City officials conceded Monday that a downtown bookstore that sells adult-only, sexually explicit merchandise cannot be forced to close because most of the items for sale there are of general interest.
“They have decided to abide by the rules and, to the extent that they do, they are entitled to do business,” said Assistant City Atty. John Serrano. “They have diluted the amount of adult material with items like baseball hats, greeting cards and legitimate magazines--a whole host of non-adult things which has caused their position to be legal.”
At issue is the F Street Bookstore, a countywide chain of stores specializing in adult fare, which opened a store Dec. 16 on Grand Avenue, in the downtown district targeted for an expensive revitalization project.
City officials, worried that the business would taint the block, immediately moved to close it down. The city filed a civil lawsuit in Vista Municipal Court and arrested the business owner and building owner on misdemeanor charges of violating the city’s zoning ordinance, which bans from Grand Avenue any business in which adult material makes up a “substantial or significant” share of the stock in trade. State courts have interpreted that definition to mean more than 50% of the items for sale.
Serrano said Monday that the most recent city check of the F Street Bookstore’s inventory showed about 400 types of adult merchandise, including magazine, book and video titles and types of sex toys, compared to more than 1,000 non-adult items, ranging from posters and coffee mugs to greeting cards and general interest books and magazines.
“I wish I could laugh,” said Serrano, who admitted he was frustrated by the store’s success in mixing inoffensive material with adult merchandise to technically qualify as a general-interest gift shop.
Serrano said the city would drop misdemeanor criminal charges against the business owner, Fais Ondor, and the building owner, Gojko Vasic, who were arrested Dec. 20 and were to face trial Jan. 16 on allegations of violating the city’s zoning law regulating location of adult businesses.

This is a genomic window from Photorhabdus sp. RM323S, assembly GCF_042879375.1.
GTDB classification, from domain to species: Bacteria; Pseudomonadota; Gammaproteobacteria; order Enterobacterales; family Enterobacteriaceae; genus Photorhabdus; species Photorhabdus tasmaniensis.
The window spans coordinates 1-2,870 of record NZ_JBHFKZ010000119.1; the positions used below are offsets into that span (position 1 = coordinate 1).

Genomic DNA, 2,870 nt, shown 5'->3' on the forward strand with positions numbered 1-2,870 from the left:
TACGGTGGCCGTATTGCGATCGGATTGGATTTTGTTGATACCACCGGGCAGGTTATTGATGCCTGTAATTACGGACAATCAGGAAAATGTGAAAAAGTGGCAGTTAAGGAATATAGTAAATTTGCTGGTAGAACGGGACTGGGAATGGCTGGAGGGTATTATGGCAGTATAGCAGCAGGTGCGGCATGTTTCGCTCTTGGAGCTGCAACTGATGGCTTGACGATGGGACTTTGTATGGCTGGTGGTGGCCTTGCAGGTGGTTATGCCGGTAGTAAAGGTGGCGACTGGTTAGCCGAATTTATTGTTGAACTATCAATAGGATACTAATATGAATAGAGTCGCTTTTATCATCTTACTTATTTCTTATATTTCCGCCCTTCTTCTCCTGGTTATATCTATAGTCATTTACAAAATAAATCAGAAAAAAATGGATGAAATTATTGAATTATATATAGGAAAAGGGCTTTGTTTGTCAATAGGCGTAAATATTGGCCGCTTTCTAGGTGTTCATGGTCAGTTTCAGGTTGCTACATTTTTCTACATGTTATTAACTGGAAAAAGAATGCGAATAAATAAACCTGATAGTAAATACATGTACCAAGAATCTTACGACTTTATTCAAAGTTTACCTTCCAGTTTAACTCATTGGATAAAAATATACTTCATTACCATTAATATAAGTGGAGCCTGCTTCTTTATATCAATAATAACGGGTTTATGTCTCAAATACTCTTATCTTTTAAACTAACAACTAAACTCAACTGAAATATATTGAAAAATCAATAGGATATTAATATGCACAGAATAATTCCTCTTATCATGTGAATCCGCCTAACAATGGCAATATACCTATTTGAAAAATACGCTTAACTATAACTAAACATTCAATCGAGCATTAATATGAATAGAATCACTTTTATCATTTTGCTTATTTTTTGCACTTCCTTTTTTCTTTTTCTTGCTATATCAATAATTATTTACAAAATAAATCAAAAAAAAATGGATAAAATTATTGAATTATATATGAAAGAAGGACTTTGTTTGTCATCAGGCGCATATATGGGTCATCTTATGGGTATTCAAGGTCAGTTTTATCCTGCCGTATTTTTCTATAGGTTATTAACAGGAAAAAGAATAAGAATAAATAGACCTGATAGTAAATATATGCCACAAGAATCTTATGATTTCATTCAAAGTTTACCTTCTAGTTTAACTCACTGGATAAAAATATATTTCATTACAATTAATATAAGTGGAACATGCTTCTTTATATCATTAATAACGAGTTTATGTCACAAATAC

Serrano said, however, that the city would keep its civil lawsuit against Ondor “on file” in Vista Municipal Court in the event that a recheck shows that more than 50% of the merchandise is adult-only.
Furthermore, he said, the city will consider rewriting the adult business ordinance in such a way as to define adult stores as those in which 25% or more of the stock in trade is adult merchandise.
“But if we do, I expect they’ll simply increase the number of baseball caps and greeting cards, rather than decrease the number of adult stuff,” Serrano said.
The city will not press charges against the store for having peep shows with doors--another city prohibition--because a majority of the movies available for viewing in the store are general interest, including classic Westerns, so the small viewing cubicles do not qualify as sex-oriented “peep shows,” Serrano said.
Tom Homann, Ondor’s attorney, was “gleeful” over the city’s decision Monday to drop the charges against his client but he denied the city’s contention that Ondor has watered down the contents of the store since it opened two weeks ago.
“Absolutely nothing has changed in the store between the day it opened and now,” Homann said. “I assume it just took some time for them to understand the nature of the store.”
Despite Homann’s contention that the store’s stock has not changed, Mayor Ernie Cowan claimed a victory of sorts on Monday, saying that because of the way the city moved to enforce its adult business regulations, the store “has substantially and notably reduced the adult entertainment material to a fraction of what it was when it opened.”
Fred Vaught, spokesman for Citizens Opposing Pornography, accused the bookstore of “playing games” by mixing its stock of sex material with non-offensive merchandise.
“The fact of the matter is, they’re still in the pornography business and that (the city’s announcement of compliance) is not going to deter our efforts in organizing the citizenry to picket F Street or any other store that carries that kind of merchandise in our community,” Vaught said.
Members of Vaught’s group have been picketing the store at random hours in an effort to reduce the amount of casual walk-in traffic at the store and to build public sentiment against the business.